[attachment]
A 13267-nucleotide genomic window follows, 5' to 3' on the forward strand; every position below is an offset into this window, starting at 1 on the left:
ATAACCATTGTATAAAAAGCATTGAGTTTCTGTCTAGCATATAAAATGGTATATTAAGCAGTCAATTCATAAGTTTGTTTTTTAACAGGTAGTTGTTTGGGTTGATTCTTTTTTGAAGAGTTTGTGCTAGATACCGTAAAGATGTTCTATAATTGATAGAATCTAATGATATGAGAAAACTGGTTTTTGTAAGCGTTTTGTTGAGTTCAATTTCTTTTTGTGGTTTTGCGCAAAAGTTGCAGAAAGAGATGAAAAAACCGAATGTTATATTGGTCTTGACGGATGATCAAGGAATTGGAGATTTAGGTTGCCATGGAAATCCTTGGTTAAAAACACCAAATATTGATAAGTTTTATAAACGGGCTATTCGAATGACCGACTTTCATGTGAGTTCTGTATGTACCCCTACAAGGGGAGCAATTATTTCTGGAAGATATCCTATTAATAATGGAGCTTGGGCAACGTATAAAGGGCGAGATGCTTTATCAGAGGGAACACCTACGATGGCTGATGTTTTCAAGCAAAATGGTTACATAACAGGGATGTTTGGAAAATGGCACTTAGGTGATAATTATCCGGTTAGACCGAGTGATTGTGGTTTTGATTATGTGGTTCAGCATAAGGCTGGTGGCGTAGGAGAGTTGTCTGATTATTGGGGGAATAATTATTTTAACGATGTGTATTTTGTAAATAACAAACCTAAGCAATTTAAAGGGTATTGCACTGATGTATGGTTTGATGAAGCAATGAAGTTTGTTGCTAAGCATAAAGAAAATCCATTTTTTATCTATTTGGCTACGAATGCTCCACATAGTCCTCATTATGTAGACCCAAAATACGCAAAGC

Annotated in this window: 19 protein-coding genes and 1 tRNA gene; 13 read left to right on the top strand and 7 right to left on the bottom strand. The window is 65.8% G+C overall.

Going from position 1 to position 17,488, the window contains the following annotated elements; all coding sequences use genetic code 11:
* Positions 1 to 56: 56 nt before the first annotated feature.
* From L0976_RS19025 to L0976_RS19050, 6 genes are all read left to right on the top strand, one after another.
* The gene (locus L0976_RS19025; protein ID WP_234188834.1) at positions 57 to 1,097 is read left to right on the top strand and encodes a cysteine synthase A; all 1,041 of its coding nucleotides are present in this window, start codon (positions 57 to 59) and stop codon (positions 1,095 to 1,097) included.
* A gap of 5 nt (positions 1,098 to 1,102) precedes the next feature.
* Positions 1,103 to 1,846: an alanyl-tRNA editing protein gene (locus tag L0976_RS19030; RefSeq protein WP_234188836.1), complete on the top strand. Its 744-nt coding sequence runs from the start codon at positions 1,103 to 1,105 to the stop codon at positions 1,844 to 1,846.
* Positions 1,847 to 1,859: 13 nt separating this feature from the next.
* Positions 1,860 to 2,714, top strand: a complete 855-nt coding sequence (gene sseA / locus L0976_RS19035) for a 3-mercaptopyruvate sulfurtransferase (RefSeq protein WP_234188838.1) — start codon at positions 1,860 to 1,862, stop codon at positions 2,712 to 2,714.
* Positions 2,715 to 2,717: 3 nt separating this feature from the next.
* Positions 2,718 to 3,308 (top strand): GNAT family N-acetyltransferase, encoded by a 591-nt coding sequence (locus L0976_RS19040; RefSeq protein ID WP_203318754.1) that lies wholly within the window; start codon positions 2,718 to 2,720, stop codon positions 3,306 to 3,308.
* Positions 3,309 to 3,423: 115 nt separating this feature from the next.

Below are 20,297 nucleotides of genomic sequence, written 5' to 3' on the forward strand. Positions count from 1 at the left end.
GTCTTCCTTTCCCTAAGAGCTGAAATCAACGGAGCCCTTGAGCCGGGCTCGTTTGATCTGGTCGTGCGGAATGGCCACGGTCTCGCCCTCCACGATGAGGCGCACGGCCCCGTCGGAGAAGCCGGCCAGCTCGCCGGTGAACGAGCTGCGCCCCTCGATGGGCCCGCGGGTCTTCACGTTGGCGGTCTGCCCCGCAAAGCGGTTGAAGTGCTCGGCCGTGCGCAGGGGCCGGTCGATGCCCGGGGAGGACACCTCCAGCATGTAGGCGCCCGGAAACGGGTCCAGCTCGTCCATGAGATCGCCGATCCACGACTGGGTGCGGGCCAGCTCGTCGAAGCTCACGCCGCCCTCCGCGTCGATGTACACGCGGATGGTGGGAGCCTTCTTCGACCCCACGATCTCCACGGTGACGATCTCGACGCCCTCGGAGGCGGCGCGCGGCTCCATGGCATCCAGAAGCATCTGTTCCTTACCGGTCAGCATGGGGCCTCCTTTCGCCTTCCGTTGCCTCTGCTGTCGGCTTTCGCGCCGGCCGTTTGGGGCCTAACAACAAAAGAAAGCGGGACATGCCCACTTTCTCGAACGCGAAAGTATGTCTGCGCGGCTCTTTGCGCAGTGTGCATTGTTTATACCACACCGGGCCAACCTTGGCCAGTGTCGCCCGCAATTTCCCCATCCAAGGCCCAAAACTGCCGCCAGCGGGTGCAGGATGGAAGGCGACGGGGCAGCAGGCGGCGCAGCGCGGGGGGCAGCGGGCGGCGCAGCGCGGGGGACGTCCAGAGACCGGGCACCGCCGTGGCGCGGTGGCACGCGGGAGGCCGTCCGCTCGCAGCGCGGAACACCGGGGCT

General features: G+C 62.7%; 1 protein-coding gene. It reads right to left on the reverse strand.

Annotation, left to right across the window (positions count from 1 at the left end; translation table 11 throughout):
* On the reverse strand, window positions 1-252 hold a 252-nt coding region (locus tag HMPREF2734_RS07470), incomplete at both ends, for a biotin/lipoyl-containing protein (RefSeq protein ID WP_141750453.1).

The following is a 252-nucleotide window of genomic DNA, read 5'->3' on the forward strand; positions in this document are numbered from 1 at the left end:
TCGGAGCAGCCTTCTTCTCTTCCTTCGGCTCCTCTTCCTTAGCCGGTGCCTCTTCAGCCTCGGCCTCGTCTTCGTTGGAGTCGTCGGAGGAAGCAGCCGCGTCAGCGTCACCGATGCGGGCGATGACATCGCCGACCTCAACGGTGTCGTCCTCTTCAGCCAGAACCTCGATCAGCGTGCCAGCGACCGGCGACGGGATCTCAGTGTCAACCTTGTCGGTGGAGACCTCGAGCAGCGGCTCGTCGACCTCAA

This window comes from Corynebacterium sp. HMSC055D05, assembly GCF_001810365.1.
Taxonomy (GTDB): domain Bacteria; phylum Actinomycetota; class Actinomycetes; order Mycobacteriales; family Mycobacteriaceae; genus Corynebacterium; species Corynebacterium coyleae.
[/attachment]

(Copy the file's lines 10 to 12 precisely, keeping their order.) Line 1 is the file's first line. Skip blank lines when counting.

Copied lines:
* Positions 1,847 to 1,859: 13 nt separating this feature from the next.
* Positions 1,860 to 2,714, top strand: a complete 855-nt coding sequence (gene sseA / locus L0976_RS19035) for a 3-mercaptopyruvate sulfurtransferase (RefSeq protein WP_234188838.1) — start codon at positions 1,860 to 1,862, stop codon at positions 2,712 to 2,714.
* Positions 2,715 to 2,717: 3 nt separating this feature from the next.